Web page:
Concern for human rights covers equality, gender equality, tackling violence against women, opposing racism and intolerance. Dignity concerns promoting human rights, especially those of the Roma (Gypsies), respect for minorities, regional and minority languages, and the rights of children. Promoting participation and diversity covers education for democratic citizenship.

Emphasis on these factors of human dignity, democratic governance, and diversity, goes back to the Universal Declaration of Human Rights 1948 which begins with the statement, “Recognition of the inherent dignity and of the equal and inalienable rights of all members of the human family is the foundation of freedom, justice, and peace in the world.”

The rapid nature of change in the modern world means adapting the institutions of democracy to the requirements of the 21st century. Participation of citizens is crucial at a time when turnout of voters in general elections is falling, when there is less membership in trade unions and other civil society organizations, and there is increasing populism and xenophobia in parts of Europe, and threats to human rights.  The council promotes observing elections to ensure they are free and fair. 

The council faces serious problems. One success has been playing a part in the call in April 1983 and May 2002, for abolition of capital punishment. There has been no execution in a council state, except Russia and Belarus, for over twenty years. The council also engages in joint programs with the EU in human rights, democracy, and the rule of law.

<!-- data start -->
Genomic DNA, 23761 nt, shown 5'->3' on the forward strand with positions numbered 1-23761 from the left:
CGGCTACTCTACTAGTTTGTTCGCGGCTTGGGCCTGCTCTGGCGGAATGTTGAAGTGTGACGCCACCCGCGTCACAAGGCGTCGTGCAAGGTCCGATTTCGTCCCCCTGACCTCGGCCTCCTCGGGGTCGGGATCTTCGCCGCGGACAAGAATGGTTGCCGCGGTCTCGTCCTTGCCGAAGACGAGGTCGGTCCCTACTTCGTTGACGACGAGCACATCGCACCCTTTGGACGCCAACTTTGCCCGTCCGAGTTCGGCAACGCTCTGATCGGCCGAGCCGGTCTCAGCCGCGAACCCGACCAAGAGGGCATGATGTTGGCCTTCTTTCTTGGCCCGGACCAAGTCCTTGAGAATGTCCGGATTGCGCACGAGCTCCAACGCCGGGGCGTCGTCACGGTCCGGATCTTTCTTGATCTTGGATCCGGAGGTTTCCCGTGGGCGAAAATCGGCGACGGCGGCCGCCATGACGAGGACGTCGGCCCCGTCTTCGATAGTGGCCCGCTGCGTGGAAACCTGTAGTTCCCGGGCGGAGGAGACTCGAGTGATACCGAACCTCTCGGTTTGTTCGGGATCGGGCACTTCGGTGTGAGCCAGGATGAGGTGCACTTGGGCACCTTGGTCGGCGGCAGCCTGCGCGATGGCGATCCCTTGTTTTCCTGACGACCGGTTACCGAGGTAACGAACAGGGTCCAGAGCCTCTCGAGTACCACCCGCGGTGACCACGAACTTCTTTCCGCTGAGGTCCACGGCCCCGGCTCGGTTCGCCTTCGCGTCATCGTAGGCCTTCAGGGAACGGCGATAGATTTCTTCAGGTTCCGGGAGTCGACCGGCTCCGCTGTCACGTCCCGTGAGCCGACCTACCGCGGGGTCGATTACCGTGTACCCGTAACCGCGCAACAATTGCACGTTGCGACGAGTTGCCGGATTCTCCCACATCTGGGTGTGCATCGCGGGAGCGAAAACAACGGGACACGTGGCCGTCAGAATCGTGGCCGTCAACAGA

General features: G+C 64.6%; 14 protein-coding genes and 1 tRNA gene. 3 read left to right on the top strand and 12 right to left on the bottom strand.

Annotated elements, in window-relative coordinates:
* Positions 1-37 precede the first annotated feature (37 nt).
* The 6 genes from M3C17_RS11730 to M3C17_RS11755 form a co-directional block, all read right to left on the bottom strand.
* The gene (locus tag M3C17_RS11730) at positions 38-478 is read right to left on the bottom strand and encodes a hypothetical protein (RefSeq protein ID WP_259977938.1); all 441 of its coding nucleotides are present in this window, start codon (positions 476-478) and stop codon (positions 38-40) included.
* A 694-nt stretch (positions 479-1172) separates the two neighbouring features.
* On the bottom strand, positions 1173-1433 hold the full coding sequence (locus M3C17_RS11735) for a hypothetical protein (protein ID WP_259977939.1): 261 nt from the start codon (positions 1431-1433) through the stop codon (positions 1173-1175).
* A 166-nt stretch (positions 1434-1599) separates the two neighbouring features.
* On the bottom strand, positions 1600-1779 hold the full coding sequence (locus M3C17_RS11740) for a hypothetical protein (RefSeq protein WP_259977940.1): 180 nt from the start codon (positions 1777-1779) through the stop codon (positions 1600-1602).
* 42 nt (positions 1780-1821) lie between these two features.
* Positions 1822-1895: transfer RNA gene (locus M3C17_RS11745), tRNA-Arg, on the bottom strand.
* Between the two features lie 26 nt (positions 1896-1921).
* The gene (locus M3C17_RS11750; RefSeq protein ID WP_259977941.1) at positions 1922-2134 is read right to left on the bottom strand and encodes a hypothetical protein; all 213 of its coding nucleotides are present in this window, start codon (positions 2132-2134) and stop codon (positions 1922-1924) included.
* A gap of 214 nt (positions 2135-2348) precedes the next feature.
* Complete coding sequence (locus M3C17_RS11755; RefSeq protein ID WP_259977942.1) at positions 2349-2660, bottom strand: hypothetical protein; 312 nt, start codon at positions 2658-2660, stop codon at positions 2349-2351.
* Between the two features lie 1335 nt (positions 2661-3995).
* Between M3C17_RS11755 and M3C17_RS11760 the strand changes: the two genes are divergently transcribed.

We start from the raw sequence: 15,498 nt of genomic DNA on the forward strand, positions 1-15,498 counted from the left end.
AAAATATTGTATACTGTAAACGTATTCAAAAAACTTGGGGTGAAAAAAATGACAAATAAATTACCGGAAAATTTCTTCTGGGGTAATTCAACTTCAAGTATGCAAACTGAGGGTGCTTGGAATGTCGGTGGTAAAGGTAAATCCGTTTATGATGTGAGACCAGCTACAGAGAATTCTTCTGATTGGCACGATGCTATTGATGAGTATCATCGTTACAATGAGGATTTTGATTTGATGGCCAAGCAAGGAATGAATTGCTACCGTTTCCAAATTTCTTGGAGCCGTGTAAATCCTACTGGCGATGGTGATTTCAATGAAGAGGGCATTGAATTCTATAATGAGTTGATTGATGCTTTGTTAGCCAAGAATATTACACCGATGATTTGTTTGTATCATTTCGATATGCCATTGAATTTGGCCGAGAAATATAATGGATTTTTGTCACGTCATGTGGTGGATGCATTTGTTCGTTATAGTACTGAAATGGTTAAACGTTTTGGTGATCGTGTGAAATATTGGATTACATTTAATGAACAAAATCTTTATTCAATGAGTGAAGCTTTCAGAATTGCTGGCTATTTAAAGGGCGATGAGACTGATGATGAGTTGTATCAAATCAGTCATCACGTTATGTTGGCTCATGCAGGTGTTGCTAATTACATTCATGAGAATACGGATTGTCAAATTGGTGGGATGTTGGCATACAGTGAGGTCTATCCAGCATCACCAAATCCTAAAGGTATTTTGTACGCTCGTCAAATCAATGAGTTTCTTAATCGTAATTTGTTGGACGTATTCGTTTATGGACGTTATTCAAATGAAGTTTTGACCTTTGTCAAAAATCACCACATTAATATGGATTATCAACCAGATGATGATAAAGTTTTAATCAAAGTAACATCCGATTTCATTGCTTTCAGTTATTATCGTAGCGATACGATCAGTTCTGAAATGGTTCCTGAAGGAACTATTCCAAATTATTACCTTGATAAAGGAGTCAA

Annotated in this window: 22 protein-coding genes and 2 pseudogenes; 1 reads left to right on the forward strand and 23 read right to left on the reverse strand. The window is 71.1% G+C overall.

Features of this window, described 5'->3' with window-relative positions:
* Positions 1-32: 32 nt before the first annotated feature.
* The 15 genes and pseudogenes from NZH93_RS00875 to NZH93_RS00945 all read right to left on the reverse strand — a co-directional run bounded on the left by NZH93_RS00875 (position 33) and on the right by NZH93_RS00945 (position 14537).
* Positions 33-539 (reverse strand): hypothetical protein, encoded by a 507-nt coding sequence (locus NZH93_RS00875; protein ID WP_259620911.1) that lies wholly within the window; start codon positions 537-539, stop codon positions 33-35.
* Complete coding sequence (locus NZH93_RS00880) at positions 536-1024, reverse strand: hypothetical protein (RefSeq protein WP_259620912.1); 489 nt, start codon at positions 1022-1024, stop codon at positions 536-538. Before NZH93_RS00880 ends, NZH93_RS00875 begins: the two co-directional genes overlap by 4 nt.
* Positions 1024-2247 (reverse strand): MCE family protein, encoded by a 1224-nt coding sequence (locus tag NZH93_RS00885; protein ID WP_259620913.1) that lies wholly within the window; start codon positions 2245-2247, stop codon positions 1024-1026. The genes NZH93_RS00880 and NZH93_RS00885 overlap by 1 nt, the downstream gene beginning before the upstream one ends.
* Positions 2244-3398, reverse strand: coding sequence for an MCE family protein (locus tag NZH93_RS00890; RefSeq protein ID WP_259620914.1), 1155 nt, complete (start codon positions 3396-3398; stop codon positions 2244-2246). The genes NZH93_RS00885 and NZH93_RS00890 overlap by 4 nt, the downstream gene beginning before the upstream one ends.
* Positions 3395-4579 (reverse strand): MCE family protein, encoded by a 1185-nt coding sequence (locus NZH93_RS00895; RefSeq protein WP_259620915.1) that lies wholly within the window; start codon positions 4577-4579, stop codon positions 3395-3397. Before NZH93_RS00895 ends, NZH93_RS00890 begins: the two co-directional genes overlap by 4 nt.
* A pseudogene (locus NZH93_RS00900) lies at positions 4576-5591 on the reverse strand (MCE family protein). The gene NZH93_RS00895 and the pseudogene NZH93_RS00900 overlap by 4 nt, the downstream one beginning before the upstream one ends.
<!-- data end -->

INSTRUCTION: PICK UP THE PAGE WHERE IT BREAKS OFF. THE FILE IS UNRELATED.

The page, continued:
Minorities are usually underrepresented in European governments and institutions.  The most comprehensive text for protecting persons of national minorities is the convention adopted on November 10, 1994 which entered into force on February 1, 1998. 

The minority with which the council is especially concerned is the Roma, ten million people, the largest minority in Europe, who were persecuted by the Nazis in World War II. The council presses for equal rights for the Roma, and celebration of Roma culture. 

The council is now a body of 47 member states and six observer states, including the U.S., Israel, and Japan. Employing 2,500 people, it is housed in Strasbourg, on the border of France with Germany, in a building that can be regarded as symbolic, with its use of glass walls, a metaphor for transparency.  It uses a European anthem, an excerpt from the prelude to the “Ode to Joy,” in Beethoven’s 9th Symphony. 

With a total budget for 2019 of 437 million euros, it is mainly funded by contributions of member states, based on a formula of population and GDP. Its activities comprise 26 operational programs. About 43% of the budget is devoted to issues of human rights, and 17% to democracy.

The decision on Russia was surprising. The council in recent years stated that the arrest and prison sentences in Russia of the political opposition activist journalist Alexei Navalny was politically motivated. Among other things he was banned from being a candidate in the 2018 presidential candidate to prevent him opposing Putin. The PACE of the council also condemned Russia’s campaign against the Yukos Oil Company and its owner as a result of political reasons and violations of human rights. 

The Communist leader Mao Zedong in 1930 said that a single spark could start a prairie fire. The Council of Europe by its decision on Russia may have lit a flame that should be doused.